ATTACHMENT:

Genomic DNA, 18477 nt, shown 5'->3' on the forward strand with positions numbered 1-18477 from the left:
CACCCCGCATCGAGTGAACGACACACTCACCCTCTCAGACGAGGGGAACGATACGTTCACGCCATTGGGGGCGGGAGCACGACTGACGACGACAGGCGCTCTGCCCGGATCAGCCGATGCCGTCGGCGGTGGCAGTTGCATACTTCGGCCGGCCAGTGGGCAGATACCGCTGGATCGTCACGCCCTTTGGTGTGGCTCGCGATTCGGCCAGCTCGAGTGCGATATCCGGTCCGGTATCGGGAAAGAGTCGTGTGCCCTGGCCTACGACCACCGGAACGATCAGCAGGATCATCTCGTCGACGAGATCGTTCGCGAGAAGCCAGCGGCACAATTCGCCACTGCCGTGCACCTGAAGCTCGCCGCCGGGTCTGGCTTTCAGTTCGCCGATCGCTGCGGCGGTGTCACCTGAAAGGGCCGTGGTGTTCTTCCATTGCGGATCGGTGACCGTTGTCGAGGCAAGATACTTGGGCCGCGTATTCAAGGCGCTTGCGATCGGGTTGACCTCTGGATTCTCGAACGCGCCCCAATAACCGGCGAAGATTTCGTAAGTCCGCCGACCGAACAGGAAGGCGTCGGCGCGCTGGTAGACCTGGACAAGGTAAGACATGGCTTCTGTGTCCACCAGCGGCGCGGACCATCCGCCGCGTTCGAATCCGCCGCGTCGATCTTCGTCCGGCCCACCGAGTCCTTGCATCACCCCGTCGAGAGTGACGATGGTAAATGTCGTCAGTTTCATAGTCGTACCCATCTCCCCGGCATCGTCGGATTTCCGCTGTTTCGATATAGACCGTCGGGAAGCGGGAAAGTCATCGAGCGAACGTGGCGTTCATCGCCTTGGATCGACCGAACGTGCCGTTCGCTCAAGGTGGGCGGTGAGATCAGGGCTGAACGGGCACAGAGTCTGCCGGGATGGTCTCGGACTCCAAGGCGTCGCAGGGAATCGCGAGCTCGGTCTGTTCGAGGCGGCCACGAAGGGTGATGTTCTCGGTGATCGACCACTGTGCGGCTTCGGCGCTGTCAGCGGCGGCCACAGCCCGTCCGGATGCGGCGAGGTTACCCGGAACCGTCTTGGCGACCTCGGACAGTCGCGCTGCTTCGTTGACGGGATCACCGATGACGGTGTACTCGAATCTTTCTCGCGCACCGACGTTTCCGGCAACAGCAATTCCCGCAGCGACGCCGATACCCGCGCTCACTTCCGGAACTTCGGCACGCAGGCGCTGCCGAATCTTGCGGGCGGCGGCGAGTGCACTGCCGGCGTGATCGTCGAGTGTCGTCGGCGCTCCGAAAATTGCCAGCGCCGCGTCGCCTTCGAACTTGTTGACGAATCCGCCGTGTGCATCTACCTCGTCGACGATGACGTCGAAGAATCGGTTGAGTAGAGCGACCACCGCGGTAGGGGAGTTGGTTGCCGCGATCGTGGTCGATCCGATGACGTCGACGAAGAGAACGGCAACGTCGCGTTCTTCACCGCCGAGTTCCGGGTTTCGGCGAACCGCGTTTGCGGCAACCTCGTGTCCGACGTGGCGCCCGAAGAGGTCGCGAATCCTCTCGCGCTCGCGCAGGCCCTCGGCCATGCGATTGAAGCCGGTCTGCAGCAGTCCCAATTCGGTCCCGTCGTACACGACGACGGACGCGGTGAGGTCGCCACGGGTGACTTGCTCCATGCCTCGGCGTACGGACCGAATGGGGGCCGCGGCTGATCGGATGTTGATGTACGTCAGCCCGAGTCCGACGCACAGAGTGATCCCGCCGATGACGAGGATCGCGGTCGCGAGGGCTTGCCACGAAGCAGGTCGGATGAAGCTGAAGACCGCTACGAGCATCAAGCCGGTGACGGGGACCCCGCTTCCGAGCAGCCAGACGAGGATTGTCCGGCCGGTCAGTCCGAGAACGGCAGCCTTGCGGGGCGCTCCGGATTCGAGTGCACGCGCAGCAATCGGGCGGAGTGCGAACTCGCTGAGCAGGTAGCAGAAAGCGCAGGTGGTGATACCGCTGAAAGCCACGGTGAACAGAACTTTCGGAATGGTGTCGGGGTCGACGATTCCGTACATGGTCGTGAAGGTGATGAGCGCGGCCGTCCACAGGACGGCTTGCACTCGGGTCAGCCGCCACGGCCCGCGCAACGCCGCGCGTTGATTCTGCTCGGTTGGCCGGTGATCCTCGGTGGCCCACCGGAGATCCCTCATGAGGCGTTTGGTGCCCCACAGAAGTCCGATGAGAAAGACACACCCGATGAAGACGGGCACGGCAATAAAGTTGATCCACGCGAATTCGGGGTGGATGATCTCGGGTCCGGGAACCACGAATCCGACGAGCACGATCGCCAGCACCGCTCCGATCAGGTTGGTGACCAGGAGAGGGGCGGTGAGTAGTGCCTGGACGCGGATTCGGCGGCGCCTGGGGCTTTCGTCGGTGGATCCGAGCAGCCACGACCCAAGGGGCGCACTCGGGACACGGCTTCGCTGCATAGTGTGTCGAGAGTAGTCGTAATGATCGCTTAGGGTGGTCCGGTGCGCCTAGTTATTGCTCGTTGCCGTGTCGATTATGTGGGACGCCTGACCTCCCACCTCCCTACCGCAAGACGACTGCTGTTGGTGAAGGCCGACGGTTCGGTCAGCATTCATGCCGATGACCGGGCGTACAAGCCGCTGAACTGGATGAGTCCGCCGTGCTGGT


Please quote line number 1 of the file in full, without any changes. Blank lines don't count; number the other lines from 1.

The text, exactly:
Genomic DNA, 18477 nt, shown 5'->3' on the forward strand with positions numbered 1-18477 from the left: